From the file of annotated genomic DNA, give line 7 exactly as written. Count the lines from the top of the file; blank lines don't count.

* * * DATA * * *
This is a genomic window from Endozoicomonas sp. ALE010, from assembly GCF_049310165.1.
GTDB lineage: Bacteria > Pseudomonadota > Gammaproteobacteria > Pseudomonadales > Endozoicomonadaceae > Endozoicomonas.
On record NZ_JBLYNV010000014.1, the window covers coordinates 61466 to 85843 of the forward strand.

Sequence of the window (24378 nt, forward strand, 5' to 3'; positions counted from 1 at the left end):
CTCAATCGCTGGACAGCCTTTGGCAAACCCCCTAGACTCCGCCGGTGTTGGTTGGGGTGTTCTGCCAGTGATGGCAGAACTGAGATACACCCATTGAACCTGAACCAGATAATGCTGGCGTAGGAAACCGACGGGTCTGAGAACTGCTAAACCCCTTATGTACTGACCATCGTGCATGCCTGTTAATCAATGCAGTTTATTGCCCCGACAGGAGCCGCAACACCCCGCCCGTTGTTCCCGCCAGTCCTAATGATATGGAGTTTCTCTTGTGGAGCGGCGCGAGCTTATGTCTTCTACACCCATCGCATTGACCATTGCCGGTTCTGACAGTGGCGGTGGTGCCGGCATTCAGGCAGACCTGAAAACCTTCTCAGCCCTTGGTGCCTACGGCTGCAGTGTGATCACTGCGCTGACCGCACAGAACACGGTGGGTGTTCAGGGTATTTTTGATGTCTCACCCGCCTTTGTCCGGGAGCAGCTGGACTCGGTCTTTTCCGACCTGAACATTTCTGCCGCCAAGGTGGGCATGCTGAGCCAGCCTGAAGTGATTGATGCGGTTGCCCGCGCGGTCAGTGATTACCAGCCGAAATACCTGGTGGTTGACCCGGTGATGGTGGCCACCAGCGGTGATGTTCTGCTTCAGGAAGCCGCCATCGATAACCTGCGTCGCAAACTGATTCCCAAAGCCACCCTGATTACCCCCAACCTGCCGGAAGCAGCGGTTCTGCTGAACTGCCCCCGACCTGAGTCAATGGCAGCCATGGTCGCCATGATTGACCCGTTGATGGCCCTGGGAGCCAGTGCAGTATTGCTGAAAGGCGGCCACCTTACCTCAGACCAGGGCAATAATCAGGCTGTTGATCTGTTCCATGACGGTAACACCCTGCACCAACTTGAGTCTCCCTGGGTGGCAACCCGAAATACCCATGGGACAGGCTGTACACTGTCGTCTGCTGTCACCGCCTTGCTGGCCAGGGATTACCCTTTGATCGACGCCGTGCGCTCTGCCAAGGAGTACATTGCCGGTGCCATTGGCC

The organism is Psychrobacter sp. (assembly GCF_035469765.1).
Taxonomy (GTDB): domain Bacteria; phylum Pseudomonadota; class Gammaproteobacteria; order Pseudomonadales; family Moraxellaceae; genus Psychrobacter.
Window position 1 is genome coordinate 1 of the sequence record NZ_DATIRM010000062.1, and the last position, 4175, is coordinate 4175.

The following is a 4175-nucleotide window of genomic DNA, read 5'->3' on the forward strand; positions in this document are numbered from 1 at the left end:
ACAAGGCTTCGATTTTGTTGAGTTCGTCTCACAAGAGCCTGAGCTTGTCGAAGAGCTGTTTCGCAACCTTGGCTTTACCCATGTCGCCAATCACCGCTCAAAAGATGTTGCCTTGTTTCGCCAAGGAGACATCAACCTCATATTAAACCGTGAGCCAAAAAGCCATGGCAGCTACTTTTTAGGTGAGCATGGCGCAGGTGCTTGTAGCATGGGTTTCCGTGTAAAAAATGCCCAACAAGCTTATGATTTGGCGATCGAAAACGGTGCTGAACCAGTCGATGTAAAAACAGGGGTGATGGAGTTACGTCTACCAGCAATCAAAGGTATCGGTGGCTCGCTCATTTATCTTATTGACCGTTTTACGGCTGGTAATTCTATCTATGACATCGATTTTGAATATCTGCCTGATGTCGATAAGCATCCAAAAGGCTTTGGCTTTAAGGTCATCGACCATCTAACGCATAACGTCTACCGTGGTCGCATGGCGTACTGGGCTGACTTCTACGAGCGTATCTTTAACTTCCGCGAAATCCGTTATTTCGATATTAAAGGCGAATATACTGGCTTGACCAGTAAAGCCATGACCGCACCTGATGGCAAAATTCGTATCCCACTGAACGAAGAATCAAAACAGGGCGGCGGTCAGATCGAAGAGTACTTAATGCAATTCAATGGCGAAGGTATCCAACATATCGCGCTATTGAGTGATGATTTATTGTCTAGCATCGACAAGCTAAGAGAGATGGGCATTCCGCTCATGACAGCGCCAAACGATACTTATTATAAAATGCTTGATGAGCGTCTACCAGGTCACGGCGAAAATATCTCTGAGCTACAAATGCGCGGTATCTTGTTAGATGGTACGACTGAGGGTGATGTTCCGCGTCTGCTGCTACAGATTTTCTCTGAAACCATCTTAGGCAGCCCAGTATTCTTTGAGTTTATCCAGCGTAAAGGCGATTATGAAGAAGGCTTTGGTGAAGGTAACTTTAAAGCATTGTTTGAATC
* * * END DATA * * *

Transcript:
Taxonomy (GTDB): domain Bacteria; phylum Pseudomonadota; class Gammaproteobacteria; order Pseudomonadales; family Moraxellaceae; genus Psychrobacter.